It’s no secret that organisations are struggling to engage people’s interest when it comes to learning and development. Part of the problem is that companies are still running either day-long, generic training sessions or mundane webinars that fail to be effective because they focus on the subject, rather than the learner.
The reality is that technology has changed how we absorb information, and our expectations of the learning experience. People are turning to YouTube, Massive Online Open Courses (MOOCs), TedTalks, and a host of other channels to find engaging, easy to digest content that is personalised to their particular interests and goals.
Isn’t it time businesses followed suit and overhauled their learning and development programs to correspond to changing consumer habits?
Yes is the answer. And it is easier than ever to do.
All it takes is following these four steps and you will ensure your business is delivering effective learning in the digital age.
1. Make your content relatable
Everything from online shopping ads to healthcare is increasingly personalised, consumers expect learning content that “speaks” to them; it has to be relatable. Retention is always higher when people experience training where they recognise the players. We use actors in our training videos who portray recognisable characters – perhaps someone who is always doing things wrong, or a manager who is calm under pressure. It’s almost like an episode of “Friends” – you know what each of the characters’ strengths and flaws are. It may sound silly, but this form of learning creates empathy and relatability between the character and the learner and, ultimately, makes the message stick.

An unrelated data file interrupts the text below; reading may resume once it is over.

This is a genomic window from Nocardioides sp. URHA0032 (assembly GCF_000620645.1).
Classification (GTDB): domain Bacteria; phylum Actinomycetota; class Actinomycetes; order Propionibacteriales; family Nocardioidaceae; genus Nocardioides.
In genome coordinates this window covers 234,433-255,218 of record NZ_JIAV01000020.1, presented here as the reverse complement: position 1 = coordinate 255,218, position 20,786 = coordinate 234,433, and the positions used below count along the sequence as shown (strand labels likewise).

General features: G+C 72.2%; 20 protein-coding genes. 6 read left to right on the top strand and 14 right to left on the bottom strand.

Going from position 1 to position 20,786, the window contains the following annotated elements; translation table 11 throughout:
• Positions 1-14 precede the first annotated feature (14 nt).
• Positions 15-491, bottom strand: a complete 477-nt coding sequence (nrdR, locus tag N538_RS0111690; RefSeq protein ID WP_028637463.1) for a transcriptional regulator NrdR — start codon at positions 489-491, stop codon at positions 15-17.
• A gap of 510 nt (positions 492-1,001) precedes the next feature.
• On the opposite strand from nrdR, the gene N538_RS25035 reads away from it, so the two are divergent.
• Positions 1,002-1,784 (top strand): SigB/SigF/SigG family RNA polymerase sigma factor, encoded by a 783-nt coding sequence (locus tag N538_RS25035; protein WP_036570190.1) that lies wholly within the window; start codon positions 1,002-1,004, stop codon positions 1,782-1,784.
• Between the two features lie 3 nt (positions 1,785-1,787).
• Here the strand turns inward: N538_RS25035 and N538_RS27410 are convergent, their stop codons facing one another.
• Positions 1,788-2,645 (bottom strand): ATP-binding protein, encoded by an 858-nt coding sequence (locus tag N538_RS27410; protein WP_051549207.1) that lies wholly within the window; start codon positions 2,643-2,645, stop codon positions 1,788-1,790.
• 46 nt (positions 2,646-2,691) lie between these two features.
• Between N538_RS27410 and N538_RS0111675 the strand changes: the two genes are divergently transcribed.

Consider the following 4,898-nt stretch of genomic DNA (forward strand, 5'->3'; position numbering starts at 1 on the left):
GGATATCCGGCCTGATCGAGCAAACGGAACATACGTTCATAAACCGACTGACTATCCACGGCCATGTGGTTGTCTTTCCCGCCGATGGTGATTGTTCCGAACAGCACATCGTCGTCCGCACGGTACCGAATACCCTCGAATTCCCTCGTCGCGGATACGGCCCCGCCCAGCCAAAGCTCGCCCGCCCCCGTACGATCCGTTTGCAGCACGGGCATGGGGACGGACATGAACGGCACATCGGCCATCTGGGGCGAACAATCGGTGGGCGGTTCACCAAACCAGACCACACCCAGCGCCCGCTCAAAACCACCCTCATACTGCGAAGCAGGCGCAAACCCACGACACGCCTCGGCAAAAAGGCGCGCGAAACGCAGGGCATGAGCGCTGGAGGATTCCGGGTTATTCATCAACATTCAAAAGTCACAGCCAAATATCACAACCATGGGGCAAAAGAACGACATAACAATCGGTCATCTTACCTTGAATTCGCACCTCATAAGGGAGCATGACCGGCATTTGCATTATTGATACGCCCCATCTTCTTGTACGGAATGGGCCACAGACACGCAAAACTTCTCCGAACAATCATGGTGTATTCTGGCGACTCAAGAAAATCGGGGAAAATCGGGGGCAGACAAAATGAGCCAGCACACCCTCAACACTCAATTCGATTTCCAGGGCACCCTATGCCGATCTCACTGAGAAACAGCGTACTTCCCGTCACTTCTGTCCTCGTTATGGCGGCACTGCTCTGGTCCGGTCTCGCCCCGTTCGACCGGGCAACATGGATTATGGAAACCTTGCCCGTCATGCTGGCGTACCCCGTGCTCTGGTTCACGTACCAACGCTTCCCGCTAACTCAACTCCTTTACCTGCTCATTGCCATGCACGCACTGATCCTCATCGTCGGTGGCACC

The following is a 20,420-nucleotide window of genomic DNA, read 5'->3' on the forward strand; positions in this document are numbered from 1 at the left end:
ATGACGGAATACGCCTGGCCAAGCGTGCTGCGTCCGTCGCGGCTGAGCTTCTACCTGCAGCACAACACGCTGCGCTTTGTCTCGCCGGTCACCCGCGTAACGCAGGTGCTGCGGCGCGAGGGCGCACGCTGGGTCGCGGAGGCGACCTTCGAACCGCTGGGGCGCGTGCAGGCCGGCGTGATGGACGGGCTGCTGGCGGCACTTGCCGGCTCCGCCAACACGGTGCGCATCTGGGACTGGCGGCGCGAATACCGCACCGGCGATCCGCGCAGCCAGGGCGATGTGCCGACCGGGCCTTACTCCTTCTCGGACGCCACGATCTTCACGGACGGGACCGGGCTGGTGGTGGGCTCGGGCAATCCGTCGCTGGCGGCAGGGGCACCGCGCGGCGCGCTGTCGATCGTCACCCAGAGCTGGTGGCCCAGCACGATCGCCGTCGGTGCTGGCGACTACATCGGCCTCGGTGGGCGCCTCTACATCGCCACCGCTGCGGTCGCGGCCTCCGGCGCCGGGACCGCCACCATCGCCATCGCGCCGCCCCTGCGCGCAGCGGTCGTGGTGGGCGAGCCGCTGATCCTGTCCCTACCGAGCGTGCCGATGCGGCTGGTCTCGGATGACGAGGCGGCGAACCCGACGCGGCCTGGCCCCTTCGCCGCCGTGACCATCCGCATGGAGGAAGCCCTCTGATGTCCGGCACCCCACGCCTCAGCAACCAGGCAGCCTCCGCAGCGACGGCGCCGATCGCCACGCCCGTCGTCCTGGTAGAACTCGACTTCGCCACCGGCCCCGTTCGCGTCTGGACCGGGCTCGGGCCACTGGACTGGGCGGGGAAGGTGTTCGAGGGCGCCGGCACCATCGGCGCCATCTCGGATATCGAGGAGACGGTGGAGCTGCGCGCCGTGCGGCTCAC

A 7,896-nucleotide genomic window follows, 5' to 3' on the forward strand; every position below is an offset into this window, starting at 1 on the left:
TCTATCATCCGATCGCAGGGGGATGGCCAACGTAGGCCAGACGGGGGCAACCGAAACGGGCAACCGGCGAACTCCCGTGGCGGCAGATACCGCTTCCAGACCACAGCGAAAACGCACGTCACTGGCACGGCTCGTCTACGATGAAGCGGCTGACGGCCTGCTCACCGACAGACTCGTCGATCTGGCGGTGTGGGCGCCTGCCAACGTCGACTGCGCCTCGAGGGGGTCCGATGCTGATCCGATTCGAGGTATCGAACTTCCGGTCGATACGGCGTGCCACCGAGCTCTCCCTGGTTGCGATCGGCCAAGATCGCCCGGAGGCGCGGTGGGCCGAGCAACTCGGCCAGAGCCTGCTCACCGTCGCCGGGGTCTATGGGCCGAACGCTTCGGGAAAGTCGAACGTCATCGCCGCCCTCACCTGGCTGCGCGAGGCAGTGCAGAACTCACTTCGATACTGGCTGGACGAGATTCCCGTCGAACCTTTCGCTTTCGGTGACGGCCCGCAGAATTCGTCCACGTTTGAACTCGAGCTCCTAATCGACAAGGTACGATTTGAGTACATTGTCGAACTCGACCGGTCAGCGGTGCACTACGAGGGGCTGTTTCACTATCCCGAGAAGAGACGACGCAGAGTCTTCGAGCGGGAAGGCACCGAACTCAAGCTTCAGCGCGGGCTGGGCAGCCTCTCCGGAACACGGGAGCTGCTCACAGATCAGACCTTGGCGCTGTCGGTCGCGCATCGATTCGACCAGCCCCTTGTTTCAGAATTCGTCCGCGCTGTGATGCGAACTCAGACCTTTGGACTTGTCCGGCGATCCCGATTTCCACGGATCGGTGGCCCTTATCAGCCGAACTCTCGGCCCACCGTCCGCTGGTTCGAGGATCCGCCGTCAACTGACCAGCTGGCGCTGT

2. Keep sessions short
In between emails, texts, Facebook, Instagram, SnapChat and more, it’s hardly surprising that our attention is divided and short snippets of content are going to be much more effective than a learning session lasting hours. Through regular testing and surveys, we’ve found that around five minutes is the ideal length for a learning module – long enough to convey an important lesson, and short enough to sustain interest so the facts are retained.
3. Allow self-guided learning
Companies need to get better at merging personal development with professional development to make the experience more valuable and meaningful for the learner. If, for example, an employee wants to learn about “Time Management,” they should be able to do their own search and then pick and choose from the best books, videos, and courses on the topic – whichever is most suited to their needs and how they like to learn. Learners should be able to read, watch, or listen to content to suit their needs.
The next step for learning providers will be allowing access to public material. We’re moving toward learners being able to curate any form of content through a single platform and gain learning credit for it.
4. Invest in consumer-led technology
The future of learning isn’t just personalised, it’s also real-time. If you’re a manager dealing with a difficult situation at work, you need have immediate access to information that enables you to solve the problem quickly and effectively.
It’s important to find the right technology partner who offers a truly consumer-led experience and can provide ongoing technical and even strategic support to help you to stay ahead of the latest trends and game-changing functionality – and make it as easy as possible for you and your learners to use.
I’m delighted to say Skillsoft ticks those boxes. Our newest learning platform, Percipio, offers each user their own personalized homepage complete with playlists, recommendations and suggestions all based on the user’s interests. And we use the same elastic search capabilities as Facebook and Netflix – again giving the learner the experience they know and expect from consumer sites.
Simply put – it all boils down to giving a learning experience that puts the individual first.